Marvellous Malaysia on The Straits of Malacca

Dusky Leaf Monkeys

As part of our travels Sam and I agreed to look out for a spot, where at some point in the future, we might want to stay for a month or two, away from the English winter. We’ve seen many beautiful places but nowhere with the right balance of things to do, see, experience and enjoy for an extended period…..until we came to George Town on Penang Island, sitting on the north-west coast of Malaysia. On entering Malaysia you get a three-month visa free of charge – a great start – then you meet the wonderful multi-cultural people, eat the fabulous food, and of course bask in the tropical climate.

Tucked at the top of the Straits of Malacca, Penang had an important strategic position in the development of trade in the 1700 – 1800’s, which saw colonial powers impose themselves along the Straits – British in Penang and the Dutch in Malacca. Both cities now enjoy UNESCO Heritage site status largely due to the incredibly well preserved and diverse architecture of their respective old towns.

George Town Dispensary 1923

However, the architectural heritage is not limited to colonial style buildings. One of the most striking features of Penang and to some extent Malaysia, is the evidence of its multi-cultural history and presence. Nowhere is this more obvious than on the “Street of Harmony” where in the space of a mile you can walk from the Anglican Church of St George’s,


to the Chinese Goddess of Mercy Temple, which contains remarkable stories about the warring Chinese Clans in the 1840’s…


on to Sri Mahamariamman Hindu temple,


and to Kapitan Keling Mosque in the space of half a mile.


The history is fascinating. Captain Francis Light is credited with the development of George Town (hence the colonial name) in 1786, serving the interests of the British East India Company. Through some typically duplicitous colonial dealings he secured a lease on the land. If ever there was an example of history being written by the victorious it can be found on his monument in St George’s.


Judging by the reaction we got when we asked a local guide about the veracity of the epitaph it would probably be labelled “fake news” these days!

One of the endearing features of George Town is the plethora of ramshackle trading stores adorned with vintage signage. I particularly liked this one with the old Raleigh sign (Robin Hood included)…


..and ancient seemingly decrepit workshops that still showed signs of activity, although quite what they produce…well, who knows..”housing materials” apparently.

Truly a Man Cave!

Complementing the architecture is a wonderful array of street art. Tracking these down becomes something of an adventure in itself with unexpected delights popping up all over town. There are three particular popular ones which use real bikes to make the art even more remarkable.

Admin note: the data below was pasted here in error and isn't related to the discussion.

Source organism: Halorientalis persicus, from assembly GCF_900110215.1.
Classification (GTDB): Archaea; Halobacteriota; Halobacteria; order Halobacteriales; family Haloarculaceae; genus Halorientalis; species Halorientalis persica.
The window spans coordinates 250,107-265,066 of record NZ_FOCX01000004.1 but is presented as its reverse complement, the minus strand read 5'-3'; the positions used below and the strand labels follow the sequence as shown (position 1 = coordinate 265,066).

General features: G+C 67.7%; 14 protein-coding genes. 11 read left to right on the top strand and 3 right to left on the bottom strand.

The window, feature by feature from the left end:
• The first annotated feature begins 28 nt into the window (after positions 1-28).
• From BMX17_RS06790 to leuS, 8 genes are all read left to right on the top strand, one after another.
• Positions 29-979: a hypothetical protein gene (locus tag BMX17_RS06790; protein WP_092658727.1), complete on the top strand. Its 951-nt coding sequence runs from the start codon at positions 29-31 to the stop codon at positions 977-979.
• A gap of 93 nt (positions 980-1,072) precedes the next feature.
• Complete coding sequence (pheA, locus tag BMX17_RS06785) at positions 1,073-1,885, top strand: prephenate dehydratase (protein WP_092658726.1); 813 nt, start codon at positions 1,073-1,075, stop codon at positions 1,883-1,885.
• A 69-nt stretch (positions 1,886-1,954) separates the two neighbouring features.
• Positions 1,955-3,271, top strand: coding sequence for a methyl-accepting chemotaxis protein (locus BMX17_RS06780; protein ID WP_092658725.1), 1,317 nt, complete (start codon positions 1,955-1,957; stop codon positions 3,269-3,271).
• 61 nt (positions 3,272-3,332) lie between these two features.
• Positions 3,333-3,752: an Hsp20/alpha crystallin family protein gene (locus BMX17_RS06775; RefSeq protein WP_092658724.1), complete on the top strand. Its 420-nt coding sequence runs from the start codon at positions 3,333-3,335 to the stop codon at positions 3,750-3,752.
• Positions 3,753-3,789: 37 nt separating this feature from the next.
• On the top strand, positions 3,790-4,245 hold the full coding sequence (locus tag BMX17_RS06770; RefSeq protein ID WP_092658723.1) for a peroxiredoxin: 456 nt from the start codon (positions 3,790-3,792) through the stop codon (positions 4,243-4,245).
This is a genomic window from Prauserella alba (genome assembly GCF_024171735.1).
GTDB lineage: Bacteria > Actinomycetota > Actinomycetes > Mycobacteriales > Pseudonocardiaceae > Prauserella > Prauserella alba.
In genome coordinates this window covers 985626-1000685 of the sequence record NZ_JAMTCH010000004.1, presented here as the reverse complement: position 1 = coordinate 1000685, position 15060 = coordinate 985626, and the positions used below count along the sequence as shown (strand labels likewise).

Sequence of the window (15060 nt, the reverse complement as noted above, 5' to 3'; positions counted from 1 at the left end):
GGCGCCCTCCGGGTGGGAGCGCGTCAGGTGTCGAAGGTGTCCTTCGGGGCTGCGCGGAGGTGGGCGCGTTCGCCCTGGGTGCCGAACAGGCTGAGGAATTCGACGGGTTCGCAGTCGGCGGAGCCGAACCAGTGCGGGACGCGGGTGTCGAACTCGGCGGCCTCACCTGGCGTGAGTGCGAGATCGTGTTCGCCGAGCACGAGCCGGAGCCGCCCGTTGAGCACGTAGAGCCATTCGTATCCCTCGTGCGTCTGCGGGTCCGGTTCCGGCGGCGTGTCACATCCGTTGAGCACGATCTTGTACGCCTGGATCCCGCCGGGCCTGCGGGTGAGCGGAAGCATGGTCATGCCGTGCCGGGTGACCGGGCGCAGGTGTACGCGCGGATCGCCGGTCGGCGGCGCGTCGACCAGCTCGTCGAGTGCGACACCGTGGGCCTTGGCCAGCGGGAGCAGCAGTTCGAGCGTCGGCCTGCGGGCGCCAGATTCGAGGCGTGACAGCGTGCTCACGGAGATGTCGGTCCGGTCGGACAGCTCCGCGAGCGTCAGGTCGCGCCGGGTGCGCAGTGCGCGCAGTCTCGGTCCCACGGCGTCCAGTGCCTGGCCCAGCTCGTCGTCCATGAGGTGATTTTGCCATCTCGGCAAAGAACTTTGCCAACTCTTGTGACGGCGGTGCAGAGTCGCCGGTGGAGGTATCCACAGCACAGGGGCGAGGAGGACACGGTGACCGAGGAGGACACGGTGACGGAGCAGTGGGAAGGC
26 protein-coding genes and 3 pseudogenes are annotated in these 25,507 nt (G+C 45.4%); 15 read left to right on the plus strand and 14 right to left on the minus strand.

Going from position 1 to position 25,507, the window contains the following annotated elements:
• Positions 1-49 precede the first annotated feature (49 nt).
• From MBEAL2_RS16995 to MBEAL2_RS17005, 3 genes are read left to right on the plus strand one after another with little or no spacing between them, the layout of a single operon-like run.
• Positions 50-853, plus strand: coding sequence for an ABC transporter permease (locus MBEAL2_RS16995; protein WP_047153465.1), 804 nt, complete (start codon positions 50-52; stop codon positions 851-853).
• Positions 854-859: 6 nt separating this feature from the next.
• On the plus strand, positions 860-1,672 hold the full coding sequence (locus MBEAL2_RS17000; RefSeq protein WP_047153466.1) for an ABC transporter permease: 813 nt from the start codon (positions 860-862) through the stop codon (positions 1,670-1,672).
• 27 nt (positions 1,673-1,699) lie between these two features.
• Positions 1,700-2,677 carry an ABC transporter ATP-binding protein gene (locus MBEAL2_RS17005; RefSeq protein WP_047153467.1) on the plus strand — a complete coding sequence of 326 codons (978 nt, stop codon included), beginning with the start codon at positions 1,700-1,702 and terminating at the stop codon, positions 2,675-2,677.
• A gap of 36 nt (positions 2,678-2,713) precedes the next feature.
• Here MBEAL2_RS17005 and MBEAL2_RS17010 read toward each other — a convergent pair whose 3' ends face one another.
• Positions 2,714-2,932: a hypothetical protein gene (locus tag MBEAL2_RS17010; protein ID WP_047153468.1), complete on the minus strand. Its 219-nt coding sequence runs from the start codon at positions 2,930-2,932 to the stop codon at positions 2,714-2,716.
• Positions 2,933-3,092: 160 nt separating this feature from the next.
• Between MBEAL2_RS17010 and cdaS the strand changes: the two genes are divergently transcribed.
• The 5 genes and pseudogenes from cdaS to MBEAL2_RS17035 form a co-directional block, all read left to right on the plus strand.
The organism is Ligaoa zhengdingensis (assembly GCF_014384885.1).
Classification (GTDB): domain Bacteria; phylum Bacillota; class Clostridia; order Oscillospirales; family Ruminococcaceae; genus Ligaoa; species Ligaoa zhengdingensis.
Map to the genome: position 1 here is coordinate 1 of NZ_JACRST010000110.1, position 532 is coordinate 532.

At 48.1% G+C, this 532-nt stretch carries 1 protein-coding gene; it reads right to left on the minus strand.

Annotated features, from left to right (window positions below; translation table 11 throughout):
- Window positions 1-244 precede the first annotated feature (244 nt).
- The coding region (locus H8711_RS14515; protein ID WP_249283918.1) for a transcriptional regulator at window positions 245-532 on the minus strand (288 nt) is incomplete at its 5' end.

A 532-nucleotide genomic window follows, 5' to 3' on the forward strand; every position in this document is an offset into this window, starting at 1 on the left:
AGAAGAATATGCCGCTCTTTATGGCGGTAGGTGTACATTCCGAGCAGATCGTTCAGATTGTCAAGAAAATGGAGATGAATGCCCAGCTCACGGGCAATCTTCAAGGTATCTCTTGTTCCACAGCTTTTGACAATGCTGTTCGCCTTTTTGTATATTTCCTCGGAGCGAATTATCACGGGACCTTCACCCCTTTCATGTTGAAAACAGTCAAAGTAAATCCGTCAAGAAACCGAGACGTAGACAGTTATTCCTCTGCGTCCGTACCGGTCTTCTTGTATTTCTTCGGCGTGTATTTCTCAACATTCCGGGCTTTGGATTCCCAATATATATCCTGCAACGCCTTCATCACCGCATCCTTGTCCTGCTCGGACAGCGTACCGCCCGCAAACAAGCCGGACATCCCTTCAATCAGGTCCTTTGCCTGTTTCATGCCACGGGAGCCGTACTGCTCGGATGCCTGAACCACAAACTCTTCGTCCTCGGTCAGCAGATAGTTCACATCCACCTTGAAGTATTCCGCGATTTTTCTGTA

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However, this is just the tip of the iceberg and George Town has rightly become famous for its burgeoning street art scene. Here is selection of some of our favourites..

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More Monkey Business

As well as the pleasures of George Town, Penang Island has lots of other attractions, including Penang Hills, where the temperature drops and a lush tropical forest sits towering above the town. We jumped on a bus and enjoyed a ride through the Island for a few pence before reaching the Hills. A swift cable car journey up and before we knew it we found ourselves gazing at beautiful and striking Dusky Leaf Monkeys. They look unreal and you find yourself staring at them in amazement. By monkey standards they are shy, so we were delighted to see them and their striking features close up.


We took a guided tour through the jungle high across a walkway and were able to view the jungle close up, with the sound of cicadas (and mimicking Drongo birds) for a soundtrack.

Jungle Walkway

Our guide spotted something quite unique, a crab that lives in the foliage in the mountains – the Highland Vampire Crab. I don’t know what you think, but a creature called a Vampire Crab isn’t ideal! Here is a picture of one modelled rather bravely by Sam….


It wasn’t all trekking and animal spotting. I had time for a jungle canopy swing. Turn the volume up to get the full Cicada soundtrack at 10 secs…..

Before we finished our visit on a canopy walkway looking down the jungle treetops

Sam on top of the Jungle Canopy

Malaysian Nom Nom

Whether you go away for a long trip or a long weekend you can’t help wondering if you are going to be okay on the food front in a foreign land. The scales we occasionally come across in our hotel rooms provide an unambiguous answer and are a testament to the fact that we are having absolutely no difficulty filling our faces. With a small handful of exceptions, the food has been excellent, and George Town with its multi-cultural offerings tops the list for cuisine. Penang is known as the food capital of Malaysia and rightly so. The Little India neighbourhood was full of lovely restaurants with great veggie dishes. We also indulged in a lot of pancake eating having discovered a superb place on the Street of Harmony serving up the best pancakes we have ever eaten – and as pancake/crepe aficionados that is high praise. Their speciality one included beansprouts and sultanas – an odd mix but it was delicious. Here is a sample of their wonderful wares..


Penang and George Town have made a really great impression on us and it’s definitely a place we want to return to. We scratched the surface on our visit and there is a lot more to see on this wonderful Malaysian Island. Getting on the ferry across the Straits of Malacca, to get the train south to Kuala Lumpur, we felt excited but a bit sad to leave. Sam caught me looking like a wistful traveller on the ferry looking back at Penang.